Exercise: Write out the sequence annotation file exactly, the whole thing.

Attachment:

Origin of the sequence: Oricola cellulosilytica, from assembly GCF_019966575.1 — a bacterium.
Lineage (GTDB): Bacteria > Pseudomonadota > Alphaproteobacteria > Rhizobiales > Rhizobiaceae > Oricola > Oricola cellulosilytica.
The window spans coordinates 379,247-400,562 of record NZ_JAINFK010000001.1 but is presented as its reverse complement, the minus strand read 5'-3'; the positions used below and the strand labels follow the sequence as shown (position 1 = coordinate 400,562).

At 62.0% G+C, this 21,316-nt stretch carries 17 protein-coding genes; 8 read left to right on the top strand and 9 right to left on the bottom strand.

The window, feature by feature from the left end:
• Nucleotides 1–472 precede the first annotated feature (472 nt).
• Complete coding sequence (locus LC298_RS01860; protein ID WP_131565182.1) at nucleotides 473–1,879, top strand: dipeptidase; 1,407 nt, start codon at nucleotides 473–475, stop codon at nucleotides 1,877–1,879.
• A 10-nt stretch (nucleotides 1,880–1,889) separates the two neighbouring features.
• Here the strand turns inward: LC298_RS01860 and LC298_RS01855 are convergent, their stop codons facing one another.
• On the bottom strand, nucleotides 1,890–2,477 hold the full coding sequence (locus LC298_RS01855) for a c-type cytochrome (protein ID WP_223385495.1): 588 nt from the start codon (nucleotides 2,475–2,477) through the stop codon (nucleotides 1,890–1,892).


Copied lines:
Origin of the sequence: Oricola cellulosilytica, from assembly GCF_019966575.1 — a bacterium.
Lineage (GTDB): Bacteria > Pseudomonadota > Alphaproteobacteria > Rhizobiales > Rhizobiaceae > Oricola > Oricola cellulosilytica.
The window spans coordinates 379,247-400,562 of record NZ_JAINFK010000001.1 but is presented as its reverse complement, the minus strand read 5'-3'; the positions used below and the strand labels follow the sequence as shown (position 1 = coordinate 400,562).

At 62.0% G+C, this 21,316-nt stretch carries 17 protein-coding genes; 8 read left to right on the top strand and 9 right to left on the bottom strand.

The window, feature by feature from the left end:
• Nucleotides 1–472 precede the first annotated feature (472 nt).
• Complete coding sequence (locus LC298_RS01860; protein ID WP_131565182.1) at nucleotides 473–1,879, top strand: dipeptidase; 1,407 nt, start codon at nucleotides 473–475, stop codon at nucleotides 1,877–1,879.
• A 10-nt stretch (nucleotides 1,880–1,889) separates the two neighbouring features.
• Here the strand turns inward: LC298_RS01860 and LC298_RS01855 are convergent, their stop codons facing one another.
• On the bottom strand, nucleotides 1,890–2,477 hold the full coding sequence (locus LC298_RS01855) for a c-type cytochrome (protein ID WP_223385495.1): 588 nt from the start codon (nucleotides 2,475–2,477) through the stop codon (nucleotides 1,890–1,892).